Along for the Ride

By Laura Edwards
Nearly four days have passed since I returned home to Charlotte, and yet I am still trying to process all that I saw, heard, and felt at the annual BDSRA conference in Chicago. As I said a few posts ago, I knew going in that the conference would be mentally and emotionally challenging for me. I officially attended as the president of Taylor’s Tale, and my mission in that sense was threefold: learn as much as possible about research, talk to as many researchers as possible and deliver a check for a research project. Research, research, research. Focusing on the research helped me achieve the goals I set for my time, and our organization’s time, in Chicago.
Words to describe my weekend: whirlwind. Exhilarating. Sleep-deprived. Inspiring. Painful. There were times I didn’t know if I’d make it. I know some families – many of them long-time veterans of this conference – will read this and wonder why. I realize that for many families, the conference is a time to connect with the only other people in the world who can possibly understand what they’re going through. A time to get advice from clinical folks who know how to at least attempt to untangle the tangled web of symptoms Batten disease kids face. In that sense at least, Chicago was easier than Rochester in ’07. I don’t like it, because it acknowledges that my sister has this disease, but I now know that I belong.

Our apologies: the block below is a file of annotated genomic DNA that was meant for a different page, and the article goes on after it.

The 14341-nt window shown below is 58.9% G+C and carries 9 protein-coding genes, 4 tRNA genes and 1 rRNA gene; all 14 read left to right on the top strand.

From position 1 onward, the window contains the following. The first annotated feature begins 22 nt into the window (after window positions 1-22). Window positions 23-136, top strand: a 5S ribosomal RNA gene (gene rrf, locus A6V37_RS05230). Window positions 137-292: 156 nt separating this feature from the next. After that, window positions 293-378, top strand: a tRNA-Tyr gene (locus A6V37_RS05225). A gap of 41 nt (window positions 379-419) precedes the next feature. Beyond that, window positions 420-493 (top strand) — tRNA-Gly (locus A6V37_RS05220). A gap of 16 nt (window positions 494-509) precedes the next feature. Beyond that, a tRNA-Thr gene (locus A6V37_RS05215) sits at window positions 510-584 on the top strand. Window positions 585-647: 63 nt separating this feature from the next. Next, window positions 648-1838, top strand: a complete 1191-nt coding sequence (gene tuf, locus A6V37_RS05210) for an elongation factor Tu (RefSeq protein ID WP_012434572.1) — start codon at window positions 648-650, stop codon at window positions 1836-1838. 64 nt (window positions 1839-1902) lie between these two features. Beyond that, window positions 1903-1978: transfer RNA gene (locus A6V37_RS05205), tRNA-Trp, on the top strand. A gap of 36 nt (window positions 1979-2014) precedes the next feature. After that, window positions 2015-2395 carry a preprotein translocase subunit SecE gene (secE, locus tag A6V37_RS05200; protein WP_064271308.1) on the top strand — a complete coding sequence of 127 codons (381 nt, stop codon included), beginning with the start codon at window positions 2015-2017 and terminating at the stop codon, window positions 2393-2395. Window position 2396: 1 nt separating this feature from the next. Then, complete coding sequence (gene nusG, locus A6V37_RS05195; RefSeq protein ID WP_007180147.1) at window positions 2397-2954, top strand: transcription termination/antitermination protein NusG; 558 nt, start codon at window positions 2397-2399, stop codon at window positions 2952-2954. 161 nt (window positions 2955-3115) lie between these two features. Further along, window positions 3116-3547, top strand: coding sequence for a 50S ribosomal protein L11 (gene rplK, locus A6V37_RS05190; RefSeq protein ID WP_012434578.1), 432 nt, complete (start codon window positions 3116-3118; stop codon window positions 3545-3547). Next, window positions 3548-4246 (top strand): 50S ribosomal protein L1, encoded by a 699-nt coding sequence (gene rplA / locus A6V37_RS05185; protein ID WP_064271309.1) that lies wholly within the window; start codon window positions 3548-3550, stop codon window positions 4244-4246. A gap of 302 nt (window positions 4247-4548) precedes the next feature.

I was in the middle of a research session on Saturday morning when solace came to me in the form of a blinking red light on my BlackBerry. My sister had sent me an email – an email she typed thanks to a fantastic little program on her laptop that says the characters aloud as she punches the keys. And there on the phone’s tiny little screen was my sister’s heart and soul – her journal entry recounting our vacation in the Virgin Islands:
We went to the virgin islands. John saw a little shark and it ate a fish right in front of his knee. Scary! A BIG iguana sat under my lounge chair. He was as big as sunny with a tail as long as a snake.

From that point on, my day only got crazier, but unlike the prior 36 hours in the Chicago hotel, I flew from session to conversation to PSA filming to session to basement gym treadmill to conversation to banquet to hotel bar (where I could still be found at 12:30 in the morning, less than seven hours before my ride to the airport was scheduled to appear in the drive out front) on the wings of an angel. And as I sat exhausted on the plane the next morning, I felt hollowed out but also more whole, and I knew then that my sister’s courage had gotten me through yet another dip in the roller coaster at a time when I was not strong enough to ride it alone.

Dream Therapy

By Laura Edwards

My first full day in Chicago is not in the books, and I’ve already managed to glean a lot of great information about infantile and late infantile Batten disease research. I look forward to sharing many details in our summer e-newsletter. It’ll be delivered in the next few weeks, so if you haven’t already, please be sure to go to our website and sign up to receive it!